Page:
CDC staffers are being told not to speak directly with the press. Photo: Branden Camp / AP

The Centers for Disease Control and Prevention is trying to crack down on its employees' conversations with the press, according to an internal email obtained by Axios. The message — sent by public affairs officer Jeffrey Lancashire and dated Aug. 31 — instructs all CDC employees not to speak to reporters, "even for a simple data-related question."

What it said:

  • "Effective immediately and until further notice, any and all correspondence with any member of the news media, regardless of the nature of the inquiry, must be cleared through CDC's Atlanta Communications Office," Lancashire wrote. "This correspondence includes everything from formal interview requests to the most basic of data requests."

Lancashire did not respond to requests for comment about the policy. But I'd love to know what harm was being done by CDC employees answering "the most basic of data requests." If you work at the CDC and have any insight, go ahead and communicate directly with me: baker@axios.com.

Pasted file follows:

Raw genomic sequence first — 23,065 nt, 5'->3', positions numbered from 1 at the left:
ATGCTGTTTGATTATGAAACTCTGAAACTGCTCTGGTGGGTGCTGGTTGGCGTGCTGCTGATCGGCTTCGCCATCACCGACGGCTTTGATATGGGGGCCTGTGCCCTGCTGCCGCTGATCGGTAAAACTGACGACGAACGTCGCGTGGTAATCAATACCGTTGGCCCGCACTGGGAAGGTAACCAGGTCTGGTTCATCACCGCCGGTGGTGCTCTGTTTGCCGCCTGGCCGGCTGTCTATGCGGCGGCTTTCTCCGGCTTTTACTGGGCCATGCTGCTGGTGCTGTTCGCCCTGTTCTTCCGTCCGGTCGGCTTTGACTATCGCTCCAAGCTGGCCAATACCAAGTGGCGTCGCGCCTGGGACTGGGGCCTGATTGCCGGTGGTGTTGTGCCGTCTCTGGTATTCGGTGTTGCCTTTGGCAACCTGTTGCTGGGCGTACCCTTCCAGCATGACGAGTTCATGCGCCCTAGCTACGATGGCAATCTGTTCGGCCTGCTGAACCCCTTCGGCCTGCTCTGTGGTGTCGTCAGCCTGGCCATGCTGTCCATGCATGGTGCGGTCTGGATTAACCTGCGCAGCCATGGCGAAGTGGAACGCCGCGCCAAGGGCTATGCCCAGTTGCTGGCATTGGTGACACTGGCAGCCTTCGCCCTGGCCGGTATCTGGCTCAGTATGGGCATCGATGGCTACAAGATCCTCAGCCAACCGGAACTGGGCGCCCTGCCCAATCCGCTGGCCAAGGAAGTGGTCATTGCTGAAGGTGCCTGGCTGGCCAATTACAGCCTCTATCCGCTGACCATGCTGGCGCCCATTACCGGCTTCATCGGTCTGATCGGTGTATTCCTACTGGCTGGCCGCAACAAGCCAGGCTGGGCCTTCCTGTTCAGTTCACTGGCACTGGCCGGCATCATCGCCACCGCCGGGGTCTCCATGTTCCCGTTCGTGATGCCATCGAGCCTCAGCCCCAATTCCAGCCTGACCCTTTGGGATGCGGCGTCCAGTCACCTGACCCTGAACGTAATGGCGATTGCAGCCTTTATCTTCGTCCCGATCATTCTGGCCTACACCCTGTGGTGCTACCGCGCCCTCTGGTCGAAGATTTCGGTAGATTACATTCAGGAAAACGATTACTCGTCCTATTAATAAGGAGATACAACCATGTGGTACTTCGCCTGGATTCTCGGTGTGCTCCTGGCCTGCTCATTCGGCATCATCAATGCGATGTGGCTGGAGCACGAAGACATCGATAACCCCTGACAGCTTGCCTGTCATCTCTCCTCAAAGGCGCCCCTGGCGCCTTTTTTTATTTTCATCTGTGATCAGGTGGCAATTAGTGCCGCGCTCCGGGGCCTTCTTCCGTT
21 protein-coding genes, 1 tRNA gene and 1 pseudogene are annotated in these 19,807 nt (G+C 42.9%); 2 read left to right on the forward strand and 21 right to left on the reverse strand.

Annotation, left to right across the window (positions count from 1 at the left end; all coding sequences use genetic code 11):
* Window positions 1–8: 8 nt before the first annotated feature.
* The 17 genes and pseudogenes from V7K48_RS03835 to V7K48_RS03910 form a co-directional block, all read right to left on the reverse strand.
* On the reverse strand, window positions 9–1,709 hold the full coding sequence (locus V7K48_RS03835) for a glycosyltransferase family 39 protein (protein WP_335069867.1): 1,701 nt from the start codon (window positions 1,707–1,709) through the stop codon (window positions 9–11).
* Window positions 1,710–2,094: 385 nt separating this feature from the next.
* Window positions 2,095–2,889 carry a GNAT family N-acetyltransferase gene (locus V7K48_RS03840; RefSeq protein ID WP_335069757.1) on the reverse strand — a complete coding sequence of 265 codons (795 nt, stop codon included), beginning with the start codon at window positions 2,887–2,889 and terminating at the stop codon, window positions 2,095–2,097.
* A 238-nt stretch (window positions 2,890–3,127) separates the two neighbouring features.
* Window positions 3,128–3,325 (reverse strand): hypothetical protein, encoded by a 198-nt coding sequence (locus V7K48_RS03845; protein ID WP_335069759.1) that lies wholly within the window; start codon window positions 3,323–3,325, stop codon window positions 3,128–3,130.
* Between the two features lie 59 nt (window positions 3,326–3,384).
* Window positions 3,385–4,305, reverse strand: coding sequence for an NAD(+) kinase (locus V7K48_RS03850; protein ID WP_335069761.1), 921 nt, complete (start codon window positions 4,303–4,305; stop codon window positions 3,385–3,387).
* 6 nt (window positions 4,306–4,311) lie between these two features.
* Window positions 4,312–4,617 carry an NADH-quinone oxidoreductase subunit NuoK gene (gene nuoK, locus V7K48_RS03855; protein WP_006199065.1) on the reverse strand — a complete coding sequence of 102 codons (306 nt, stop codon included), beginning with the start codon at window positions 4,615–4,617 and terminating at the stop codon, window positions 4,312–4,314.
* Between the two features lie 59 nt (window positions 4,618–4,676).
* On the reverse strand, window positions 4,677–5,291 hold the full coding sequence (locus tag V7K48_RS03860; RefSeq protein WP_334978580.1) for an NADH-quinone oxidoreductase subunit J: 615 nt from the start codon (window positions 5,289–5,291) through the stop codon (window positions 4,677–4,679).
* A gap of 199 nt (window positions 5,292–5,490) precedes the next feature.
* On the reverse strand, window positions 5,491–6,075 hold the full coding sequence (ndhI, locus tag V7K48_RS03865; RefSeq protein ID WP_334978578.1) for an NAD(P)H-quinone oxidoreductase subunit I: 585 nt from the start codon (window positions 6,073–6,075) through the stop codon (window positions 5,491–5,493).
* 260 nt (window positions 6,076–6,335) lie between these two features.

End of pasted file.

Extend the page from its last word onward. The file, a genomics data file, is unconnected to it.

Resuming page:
Go deeper

Bryan Walsh, author of Future
7 mins ago - Science

The murder hornets are here

A braver man than me holds a speciment of the Asian giant hornet. Photo: Karen Ducey/Getty Images

Entomologists in Washington state on Thursday discovered the first Asian giant hornet nest in the U.S.

Why it matters: You may know this insect species by its nom de guerre: "the murder hornet." While the threat they pose to humans has been overstated, the invading hornets could decimate local honeybee populations if they establish themselves.

Biden is highest-spending political candidate on TV ads

Joe Biden. Photo: Sean Rayford/Getty Images

After spending an additional $45.2 million on political ads this week, former Vice President Joe Biden has become the highest-spending political candidate on TV ads ever, according to data from Advertising Analytics.

By the numbers: In total, the Biden campaign has spent $582.7 million on TV ads between 2019 and 2020, officially surpassing Michael Bloomberg's record spend of roughly $582 million. Biden's spend includes his primary and general election advertising.